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Taking The Great American Road Trip, Google-Style

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Taking The Great American Road Trip, Google-Style

Digital Life

Taking The Great American Road Trip, Google-Style

Taking The Great American Road Trip, Google-Style

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  • <iframe src="https://www.npr.org/player/embed/111921898/111931421" width="100%" height="290" frameborder="0" scrolling="no" title="NPR embedded audio player">
  • Transcript

Horowitz and Baldes have screenshots for vacation photos. Marc Horowitz and Pete Baldes/Flickr.com hide caption

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Marc Horowitz and Pete Baldes/Flickr.com

Horowitz and Baldes have screenshots for vacation photos.

Marc Horowitz and Pete Baldes/Flickr.com

Jump In The Backseat

Join Horowitz and Baldes on their drive across America.

Marc Horowitz and Pete Baldes wanted to embark on the timeless American tradition of a cross-country road trip, but these days even the cheapest ways of traveling have become a bit of a luxury. That's not stopping these two from seeing the country, even though they're not leaving home to do it.

Horowitz and Baldes are riding the roads through Google Maps' street view feature, virtually moving east while stopping to check out spots en route. They both "left" Horowitz's home in Los Angeles on Aug. 13 — where Horowitz is spending the trip — and will be "arriving" Sunday at Baldes' house in Richmond, Va. — where Baldes is encamped.

"We've ridden roller coasters, we took a tour of the Hoover Dam underneath, we saw the electrical rooms, we went on a helicopter ride in the Grand Canyon," Baldes says.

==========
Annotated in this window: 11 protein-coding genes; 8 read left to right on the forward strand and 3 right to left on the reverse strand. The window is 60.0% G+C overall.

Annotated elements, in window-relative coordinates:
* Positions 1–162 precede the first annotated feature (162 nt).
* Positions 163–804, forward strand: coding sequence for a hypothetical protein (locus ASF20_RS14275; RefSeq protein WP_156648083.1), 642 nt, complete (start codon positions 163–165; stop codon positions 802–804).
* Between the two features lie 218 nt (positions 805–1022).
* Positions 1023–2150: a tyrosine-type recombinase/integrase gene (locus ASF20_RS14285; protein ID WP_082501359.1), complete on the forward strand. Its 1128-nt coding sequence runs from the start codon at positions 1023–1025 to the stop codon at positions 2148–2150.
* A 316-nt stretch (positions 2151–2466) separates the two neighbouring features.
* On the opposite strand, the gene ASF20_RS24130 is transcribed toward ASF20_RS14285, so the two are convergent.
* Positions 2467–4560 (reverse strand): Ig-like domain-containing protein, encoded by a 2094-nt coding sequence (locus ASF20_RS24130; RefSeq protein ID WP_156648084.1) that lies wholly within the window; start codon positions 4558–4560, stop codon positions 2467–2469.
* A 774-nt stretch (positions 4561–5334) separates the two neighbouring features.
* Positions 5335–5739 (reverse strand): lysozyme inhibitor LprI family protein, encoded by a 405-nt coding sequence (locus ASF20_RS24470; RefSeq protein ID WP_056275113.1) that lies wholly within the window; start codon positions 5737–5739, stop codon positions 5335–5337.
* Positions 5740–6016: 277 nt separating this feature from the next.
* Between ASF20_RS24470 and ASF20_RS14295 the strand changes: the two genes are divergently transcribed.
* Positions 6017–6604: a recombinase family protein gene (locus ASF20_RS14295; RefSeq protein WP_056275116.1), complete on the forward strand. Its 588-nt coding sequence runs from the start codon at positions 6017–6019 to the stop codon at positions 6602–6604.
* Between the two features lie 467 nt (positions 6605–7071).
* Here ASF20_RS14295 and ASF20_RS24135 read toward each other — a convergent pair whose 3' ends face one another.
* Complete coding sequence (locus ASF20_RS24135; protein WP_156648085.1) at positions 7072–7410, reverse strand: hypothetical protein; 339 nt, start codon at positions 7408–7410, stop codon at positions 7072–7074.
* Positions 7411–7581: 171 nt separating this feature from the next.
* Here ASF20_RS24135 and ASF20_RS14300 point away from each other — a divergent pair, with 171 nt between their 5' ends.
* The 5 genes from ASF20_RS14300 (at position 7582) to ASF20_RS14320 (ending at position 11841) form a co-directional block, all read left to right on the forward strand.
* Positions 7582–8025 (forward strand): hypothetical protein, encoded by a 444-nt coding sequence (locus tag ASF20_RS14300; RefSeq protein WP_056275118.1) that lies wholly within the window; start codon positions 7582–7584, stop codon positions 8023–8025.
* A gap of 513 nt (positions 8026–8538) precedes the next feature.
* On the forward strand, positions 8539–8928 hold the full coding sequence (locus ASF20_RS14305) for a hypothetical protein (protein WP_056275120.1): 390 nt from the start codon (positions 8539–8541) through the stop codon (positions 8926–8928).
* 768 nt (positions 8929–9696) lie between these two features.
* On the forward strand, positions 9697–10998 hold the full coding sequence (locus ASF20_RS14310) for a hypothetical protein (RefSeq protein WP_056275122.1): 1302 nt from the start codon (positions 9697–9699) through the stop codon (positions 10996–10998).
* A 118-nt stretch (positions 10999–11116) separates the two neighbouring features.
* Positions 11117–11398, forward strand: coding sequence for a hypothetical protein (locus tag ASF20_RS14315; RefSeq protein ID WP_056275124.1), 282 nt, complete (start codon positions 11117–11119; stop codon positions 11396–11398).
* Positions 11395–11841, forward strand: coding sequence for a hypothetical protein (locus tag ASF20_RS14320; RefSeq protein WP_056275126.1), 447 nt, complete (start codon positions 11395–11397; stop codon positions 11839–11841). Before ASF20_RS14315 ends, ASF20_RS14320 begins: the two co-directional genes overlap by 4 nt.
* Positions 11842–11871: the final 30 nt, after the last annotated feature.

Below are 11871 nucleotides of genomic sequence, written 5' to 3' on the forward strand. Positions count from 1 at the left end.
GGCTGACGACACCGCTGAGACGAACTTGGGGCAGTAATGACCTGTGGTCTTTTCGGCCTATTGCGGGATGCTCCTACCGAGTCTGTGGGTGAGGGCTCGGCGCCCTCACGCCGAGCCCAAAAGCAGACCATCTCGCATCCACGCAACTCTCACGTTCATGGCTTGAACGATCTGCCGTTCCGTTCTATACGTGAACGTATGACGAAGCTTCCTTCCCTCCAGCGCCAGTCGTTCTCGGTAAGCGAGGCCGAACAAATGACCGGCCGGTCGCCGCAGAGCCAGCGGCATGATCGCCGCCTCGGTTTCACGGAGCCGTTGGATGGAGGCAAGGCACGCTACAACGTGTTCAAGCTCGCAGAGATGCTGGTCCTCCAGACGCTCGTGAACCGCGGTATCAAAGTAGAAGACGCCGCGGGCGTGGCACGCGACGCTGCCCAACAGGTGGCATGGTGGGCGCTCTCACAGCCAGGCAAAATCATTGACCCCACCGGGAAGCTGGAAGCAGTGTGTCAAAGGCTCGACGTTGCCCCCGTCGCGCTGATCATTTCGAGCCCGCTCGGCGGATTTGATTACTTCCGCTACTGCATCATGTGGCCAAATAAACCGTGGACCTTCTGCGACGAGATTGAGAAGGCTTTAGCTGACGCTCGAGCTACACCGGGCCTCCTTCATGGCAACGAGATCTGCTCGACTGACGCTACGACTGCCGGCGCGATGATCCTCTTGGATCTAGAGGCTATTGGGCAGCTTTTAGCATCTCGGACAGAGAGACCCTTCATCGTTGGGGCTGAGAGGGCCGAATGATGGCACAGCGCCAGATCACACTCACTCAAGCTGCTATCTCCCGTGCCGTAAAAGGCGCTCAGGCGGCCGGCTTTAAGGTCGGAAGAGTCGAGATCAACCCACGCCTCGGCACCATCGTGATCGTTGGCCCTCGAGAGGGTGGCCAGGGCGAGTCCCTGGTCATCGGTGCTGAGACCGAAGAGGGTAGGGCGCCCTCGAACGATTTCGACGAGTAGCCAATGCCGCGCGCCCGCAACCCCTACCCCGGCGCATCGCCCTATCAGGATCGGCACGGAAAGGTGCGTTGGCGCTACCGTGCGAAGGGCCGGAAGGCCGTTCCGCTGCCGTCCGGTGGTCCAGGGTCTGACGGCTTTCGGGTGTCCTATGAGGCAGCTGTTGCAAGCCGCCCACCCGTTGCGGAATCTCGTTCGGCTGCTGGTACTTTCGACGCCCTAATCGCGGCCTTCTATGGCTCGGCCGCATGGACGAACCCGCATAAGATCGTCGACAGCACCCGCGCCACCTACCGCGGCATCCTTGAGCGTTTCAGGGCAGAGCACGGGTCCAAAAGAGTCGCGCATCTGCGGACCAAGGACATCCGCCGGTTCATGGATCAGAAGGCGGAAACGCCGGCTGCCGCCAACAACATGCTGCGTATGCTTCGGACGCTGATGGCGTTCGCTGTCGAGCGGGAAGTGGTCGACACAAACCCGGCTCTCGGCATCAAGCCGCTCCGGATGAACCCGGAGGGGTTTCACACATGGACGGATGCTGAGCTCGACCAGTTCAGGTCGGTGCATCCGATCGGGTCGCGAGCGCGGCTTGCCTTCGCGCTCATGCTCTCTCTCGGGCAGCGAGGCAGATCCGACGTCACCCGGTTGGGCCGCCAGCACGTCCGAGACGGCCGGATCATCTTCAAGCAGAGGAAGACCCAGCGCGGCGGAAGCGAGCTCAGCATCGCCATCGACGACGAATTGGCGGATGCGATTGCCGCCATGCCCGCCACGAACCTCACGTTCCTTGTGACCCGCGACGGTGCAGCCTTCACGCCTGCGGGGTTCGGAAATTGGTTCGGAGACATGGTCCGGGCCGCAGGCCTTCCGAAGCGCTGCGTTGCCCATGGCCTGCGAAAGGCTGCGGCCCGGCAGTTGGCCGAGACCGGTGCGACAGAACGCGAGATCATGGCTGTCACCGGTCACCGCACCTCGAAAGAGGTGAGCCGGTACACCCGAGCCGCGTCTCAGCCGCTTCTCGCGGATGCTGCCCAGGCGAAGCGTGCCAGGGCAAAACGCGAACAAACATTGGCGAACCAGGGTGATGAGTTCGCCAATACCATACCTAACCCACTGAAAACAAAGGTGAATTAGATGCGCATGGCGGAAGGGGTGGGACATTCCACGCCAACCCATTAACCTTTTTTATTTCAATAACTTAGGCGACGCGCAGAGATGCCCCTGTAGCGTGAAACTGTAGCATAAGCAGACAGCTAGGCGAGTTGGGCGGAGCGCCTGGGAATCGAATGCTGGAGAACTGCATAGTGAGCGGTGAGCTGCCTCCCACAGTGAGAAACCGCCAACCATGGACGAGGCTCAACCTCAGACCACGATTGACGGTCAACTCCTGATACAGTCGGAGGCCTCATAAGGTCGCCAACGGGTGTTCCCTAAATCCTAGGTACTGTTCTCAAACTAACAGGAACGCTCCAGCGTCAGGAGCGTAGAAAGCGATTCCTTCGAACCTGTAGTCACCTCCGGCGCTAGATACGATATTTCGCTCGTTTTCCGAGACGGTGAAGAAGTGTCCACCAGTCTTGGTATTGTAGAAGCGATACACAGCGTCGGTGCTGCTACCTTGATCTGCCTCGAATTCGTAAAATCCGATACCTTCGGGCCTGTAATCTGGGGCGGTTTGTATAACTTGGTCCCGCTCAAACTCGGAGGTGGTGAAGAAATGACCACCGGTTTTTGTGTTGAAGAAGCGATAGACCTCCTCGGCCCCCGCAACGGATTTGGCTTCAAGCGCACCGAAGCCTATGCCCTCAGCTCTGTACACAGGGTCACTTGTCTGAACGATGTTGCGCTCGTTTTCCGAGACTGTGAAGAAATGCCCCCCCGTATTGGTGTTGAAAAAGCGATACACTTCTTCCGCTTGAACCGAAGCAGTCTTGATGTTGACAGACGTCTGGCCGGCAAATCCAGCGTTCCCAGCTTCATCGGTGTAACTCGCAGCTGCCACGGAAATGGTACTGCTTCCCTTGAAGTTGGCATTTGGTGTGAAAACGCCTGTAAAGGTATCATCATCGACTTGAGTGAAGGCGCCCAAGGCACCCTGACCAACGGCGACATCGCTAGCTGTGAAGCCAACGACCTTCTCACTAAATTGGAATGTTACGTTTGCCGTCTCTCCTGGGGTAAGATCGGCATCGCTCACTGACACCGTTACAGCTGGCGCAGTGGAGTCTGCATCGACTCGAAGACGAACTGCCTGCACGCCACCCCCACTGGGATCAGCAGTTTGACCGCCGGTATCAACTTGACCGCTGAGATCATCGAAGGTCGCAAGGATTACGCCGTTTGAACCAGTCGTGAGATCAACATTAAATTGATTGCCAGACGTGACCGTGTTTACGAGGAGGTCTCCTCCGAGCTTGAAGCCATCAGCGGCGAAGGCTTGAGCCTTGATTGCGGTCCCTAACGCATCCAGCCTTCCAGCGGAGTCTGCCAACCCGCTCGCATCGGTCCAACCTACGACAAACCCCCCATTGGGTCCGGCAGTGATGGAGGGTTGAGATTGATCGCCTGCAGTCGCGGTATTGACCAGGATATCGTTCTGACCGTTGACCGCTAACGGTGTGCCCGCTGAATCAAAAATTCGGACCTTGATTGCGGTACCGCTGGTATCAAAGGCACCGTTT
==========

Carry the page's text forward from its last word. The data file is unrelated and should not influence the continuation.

"And a mule ride," Horowitz adds.

At one point they "camped" at the Grand Canyon and went stargazing, coming up with new constellations throughout the night.

Thanks to YouTube, Flickr and other online sources, the pair has been able to virtually explore their entire trip. And they've picked up quite a few hitchhikers. The chat room accompanying their live stream has attracted about 30 people who suggest places to stop and see along the way.

"We stopped at the Petrified Forest, and I've actually been there in real life," Horowitz says. "We stopped virtually, and I learned more and had a better time."

"You actually can see more this way than maybe you could if you were really there," Baldes says.

The two friends have enjoyed their trip so far and are even planning more virtual trips. A real road trip, however, doesn't have the same appeal.

"I don't know about in real life," Horowitz jokes. "Pete smells."